Lying in a mountainous region to the north of the High Atlas, 65 km south-east of Essaouira, the site consists of 7 km of the watercourse of the Oued Matil, which along this section passes between cliffs. The site covers 350 ha and varies in altitude from 500 m to 800 m. The valley bed is heavily cultivated.
See Box for key species. The cliffs are the main interest of this area, formerly harbouring a colony and roost of Geronticus eremita. However, the site has only been visited infrequently by ornithologists. On 27 May 1988, seven birds were seen coming in to roost in the evening. The site was revisited in July 1995 and April 1996. No G. eremita were observed, but local people insisted that they had been seen in small numbers in the previous two to three months. Although inconclusive, this does leave open the possibility that birds are visiting the area during the breeding season. It is therefore possible that some G. eremita still nest either upstream or downstream of the site, or that they may eventually recolonize the former colony site. The cliffs do continue to host breeding Ciconia ciconia and raptors. In addition, six breeding species of the Mediterranean North Africa biome occur (see Table 2).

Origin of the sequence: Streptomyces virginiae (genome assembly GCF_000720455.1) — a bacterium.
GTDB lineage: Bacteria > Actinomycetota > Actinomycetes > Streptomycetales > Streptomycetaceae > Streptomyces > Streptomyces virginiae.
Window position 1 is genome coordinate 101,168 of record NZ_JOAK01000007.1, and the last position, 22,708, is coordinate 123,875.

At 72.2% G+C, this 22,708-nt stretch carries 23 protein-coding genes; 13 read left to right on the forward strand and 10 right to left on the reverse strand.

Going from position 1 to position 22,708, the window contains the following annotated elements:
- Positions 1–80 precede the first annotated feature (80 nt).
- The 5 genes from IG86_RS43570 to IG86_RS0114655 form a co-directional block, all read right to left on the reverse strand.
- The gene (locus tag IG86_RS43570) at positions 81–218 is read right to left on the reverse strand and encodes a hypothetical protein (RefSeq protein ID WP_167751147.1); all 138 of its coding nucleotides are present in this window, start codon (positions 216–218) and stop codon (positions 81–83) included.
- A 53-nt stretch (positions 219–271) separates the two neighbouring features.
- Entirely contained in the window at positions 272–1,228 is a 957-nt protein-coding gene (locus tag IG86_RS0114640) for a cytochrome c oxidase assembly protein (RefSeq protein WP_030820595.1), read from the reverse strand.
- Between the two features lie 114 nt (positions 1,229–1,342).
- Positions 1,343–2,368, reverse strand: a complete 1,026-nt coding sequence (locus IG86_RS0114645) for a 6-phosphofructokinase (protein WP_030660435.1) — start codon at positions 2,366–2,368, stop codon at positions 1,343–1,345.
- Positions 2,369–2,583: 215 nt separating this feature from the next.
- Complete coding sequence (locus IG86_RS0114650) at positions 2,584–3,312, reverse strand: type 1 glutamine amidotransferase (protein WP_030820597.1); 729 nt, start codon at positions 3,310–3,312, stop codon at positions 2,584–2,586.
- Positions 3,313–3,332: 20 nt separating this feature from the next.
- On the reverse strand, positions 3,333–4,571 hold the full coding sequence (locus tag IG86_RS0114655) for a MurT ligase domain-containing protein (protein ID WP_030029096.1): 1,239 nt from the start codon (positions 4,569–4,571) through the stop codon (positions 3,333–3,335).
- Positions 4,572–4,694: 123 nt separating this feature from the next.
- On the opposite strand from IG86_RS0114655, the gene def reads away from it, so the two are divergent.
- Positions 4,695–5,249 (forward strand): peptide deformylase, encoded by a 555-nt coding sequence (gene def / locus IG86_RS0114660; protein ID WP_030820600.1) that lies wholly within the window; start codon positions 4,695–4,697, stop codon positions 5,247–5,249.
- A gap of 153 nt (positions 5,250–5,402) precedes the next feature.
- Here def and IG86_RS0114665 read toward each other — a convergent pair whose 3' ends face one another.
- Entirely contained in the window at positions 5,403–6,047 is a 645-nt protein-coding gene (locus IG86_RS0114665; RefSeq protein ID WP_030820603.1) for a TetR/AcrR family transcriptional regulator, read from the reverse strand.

Non-bird biodiversity: None known to BirdLife International.
Pressure/threats to key biodiversity
Oued Matil is currently unprotected. Agricultural activity at the site appears to have intensified over the last 10 years, and the amount of steppe and non-cultivated area has consequently decreased. This may have reduced the available area of feeding habitat for G. eremita, leading to the abandonment or relocation of the breeding colony. A detailed survey for the species should be carried out at the site and its immediate surroundings.